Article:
Both ORS and WORSA are comparable in their treatment of session law history. The first official edition of the Oregon Revised Statutes was published in 1953. Session law history appears in brackets immediately following the text of the statute in the official ORS; the same information appears in WORSA but without brackets. If a statute predates the 1953 edition of the official ORS and has not since been amended or repealed, neither the official ORS nor WORSA contains session law history following the text of the statute.

The official ORS has a two-volume General Index, which includes separate entries for Popular Name Laws, Words and Phrases, Quick Search, Uniform Laws and Forms (Statutory). Separate indexes for the Oregon Constitution and the United States Constitution follow the text of each constitution in volume 15 of the 2001 edition. WORSA also has a two-volume general index. This too includes separate entries for Popular Name Laws (as well as a separate Popular Name Table with no apparent difference), Words and Phrases, Uniform Laws and Forms. The Popular Name Laws entry in the official ORS appears more extensive and user-friendly than that in WORSA. For instance, Oregon’s bottle bill is listed as 'Bottle Refund Law, Oregon' in the official ORS Popular Name Laws. I never located it in WORSA except as a general entry within the main index under 'RECYCLING – Beverage Containers – Definitions.'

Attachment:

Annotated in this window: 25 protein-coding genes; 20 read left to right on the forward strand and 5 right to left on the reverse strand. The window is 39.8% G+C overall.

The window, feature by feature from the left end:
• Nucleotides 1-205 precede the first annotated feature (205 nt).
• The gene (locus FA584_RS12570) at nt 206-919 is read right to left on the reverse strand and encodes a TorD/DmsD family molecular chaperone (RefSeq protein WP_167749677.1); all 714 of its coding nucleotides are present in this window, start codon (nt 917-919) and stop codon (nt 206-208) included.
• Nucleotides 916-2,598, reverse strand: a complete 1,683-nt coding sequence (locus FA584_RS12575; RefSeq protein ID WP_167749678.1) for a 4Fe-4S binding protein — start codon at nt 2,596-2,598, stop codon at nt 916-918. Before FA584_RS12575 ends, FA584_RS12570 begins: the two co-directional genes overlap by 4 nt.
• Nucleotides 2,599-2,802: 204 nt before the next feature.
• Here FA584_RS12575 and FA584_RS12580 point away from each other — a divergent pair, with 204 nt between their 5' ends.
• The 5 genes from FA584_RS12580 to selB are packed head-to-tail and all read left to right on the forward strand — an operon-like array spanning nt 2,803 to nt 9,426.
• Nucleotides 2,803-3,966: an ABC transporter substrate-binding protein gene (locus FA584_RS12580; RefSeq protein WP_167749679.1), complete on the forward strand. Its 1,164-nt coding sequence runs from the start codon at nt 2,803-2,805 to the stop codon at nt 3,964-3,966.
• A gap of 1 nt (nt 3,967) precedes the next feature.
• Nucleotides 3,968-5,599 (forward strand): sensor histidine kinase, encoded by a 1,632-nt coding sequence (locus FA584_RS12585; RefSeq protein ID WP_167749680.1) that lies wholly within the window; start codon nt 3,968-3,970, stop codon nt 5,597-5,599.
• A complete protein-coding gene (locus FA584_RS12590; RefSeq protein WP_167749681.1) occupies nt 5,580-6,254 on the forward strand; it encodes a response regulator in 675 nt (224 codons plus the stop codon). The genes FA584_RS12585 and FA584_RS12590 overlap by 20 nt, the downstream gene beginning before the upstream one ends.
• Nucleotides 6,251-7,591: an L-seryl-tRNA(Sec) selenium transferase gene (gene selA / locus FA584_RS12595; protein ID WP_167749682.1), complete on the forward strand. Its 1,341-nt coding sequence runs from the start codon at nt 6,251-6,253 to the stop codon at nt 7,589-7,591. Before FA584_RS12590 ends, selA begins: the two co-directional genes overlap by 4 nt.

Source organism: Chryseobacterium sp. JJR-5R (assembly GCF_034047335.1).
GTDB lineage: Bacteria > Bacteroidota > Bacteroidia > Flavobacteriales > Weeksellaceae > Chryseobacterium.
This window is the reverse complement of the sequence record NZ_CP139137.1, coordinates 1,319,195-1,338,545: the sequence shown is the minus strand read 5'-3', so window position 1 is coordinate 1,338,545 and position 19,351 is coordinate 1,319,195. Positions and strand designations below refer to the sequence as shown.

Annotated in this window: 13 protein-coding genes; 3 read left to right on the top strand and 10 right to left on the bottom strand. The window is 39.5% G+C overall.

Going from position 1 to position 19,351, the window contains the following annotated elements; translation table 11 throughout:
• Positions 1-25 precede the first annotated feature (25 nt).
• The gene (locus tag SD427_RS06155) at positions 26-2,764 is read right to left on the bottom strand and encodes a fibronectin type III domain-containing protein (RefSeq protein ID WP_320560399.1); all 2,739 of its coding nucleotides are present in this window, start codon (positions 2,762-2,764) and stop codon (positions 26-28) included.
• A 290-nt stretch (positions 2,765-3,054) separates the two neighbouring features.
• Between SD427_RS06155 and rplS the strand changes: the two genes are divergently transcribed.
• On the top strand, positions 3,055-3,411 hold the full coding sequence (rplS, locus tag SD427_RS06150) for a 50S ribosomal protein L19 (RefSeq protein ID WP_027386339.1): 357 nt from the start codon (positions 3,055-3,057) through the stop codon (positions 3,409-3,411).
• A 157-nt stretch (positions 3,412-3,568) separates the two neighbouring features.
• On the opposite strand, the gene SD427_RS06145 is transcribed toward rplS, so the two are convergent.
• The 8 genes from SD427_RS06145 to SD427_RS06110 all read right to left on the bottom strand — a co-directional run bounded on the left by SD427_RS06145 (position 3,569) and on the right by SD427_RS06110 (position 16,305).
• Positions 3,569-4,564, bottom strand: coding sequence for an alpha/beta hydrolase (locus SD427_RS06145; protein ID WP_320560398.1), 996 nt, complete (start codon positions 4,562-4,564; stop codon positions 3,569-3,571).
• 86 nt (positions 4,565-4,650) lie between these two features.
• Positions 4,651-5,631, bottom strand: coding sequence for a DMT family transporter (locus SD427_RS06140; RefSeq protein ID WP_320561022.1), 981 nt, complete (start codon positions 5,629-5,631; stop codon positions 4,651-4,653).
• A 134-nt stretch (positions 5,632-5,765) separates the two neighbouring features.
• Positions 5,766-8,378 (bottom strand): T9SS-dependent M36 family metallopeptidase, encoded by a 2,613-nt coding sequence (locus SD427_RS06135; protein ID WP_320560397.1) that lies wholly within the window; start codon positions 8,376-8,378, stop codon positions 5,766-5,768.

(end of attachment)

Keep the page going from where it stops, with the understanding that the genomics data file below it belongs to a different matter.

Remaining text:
Occasionally researchers complain that the official ORS General Index is difficult to use and not very intuitive. The indexing system and overall structure were developed in 1953, so it is not very flexible for new concepts or subjects, and some believe it is time to completely rework the indexing. West brings longstanding indexing experience to WORSA. It has 'occupied the legal publishing field' for so long with its system of integrated legal research – codes, digests, reporter system – and WORSA reflects this. However, from my assessment of the two General Indexes, I see no big advantage of one over the other.